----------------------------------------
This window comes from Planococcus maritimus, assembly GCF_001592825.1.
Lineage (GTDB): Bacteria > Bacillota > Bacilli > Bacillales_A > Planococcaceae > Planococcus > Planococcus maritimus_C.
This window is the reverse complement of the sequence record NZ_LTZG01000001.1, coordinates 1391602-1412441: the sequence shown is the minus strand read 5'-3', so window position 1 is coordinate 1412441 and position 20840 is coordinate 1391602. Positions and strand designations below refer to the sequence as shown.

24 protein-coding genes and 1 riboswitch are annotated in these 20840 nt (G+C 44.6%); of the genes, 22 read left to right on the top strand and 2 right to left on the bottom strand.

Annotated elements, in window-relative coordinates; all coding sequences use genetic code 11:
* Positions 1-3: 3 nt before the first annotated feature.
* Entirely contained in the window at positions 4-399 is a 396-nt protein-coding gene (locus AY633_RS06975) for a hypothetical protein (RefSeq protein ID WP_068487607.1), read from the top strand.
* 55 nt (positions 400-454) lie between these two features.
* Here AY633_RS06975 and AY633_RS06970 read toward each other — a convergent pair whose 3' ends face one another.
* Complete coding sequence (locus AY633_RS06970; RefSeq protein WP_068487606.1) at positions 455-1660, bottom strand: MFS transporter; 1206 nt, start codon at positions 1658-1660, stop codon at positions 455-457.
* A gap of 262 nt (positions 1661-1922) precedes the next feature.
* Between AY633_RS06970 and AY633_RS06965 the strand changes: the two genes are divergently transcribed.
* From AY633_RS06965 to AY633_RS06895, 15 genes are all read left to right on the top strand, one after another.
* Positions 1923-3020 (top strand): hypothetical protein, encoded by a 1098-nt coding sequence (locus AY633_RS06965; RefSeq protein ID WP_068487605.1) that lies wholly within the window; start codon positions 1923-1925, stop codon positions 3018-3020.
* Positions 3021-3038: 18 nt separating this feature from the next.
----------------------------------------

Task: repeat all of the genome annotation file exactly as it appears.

This window comes from Planococcus maritimus, assembly GCF_001592825.1.
Lineage (GTDB): Bacteria > Bacillota > Bacilli > Bacillales_A > Planococcaceae > Planococcus > Planococcus maritimus_C.
This window is the reverse complement of the sequence record NZ_LTZG01000001.1, coordinates 1391602-1412441: the sequence shown is the minus strand read 5'-3', so window position 1 is coordinate 1412441 and position 20840 is coordinate 1391602. Positions and strand designations below refer to the sequence as shown.

24 protein-coding genes and 1 riboswitch are annotated in these 20840 nt (G+C 44.6%); of the genes, 22 read left to right on the top strand and 2 right to left on the bottom strand.

Annotated elements, in window-relative coordinates; all coding sequences use genetic code 11:
* Positions 1-3: 3 nt before the first annotated feature.
* Entirely contained in the window at positions 4-399 is a 396-nt protein-coding gene (locus AY633_RS06975) for a hypothetical protein (RefSeq protein ID WP_068487607.1), read from the top strand.
* 55 nt (positions 400-454) lie between these two features.
* Here AY633_RS06975 and AY633_RS06970 read toward each other — a convergent pair whose 3' ends face one another.
* Complete coding sequence (locus AY633_RS06970; RefSeq protein WP_068487606.1) at positions 455-1660, bottom strand: MFS transporter; 1206 nt, start codon at positions 1658-1660, stop codon at positions 455-457.
* A gap of 262 nt (positions 1661-1922) precedes the next feature.
* Between AY633_RS06970 and AY633_RS06965 the strand changes: the two genes are divergently transcribed.
* From AY633_RS06965 to AY633_RS06895, 15 genes are all read left to right on the top strand, one after another.
* Positions 1923-3020 (top strand): hypothetical protein, encoded by a 1098-nt coding sequence (locus AY633_RS06965; RefSeq protein ID WP_068487605.1) that lies wholly within the window; start codon positions 1923-1925, stop codon positions 3018-3020.
* Positions 3021-3038: 18 nt separating this feature from the next.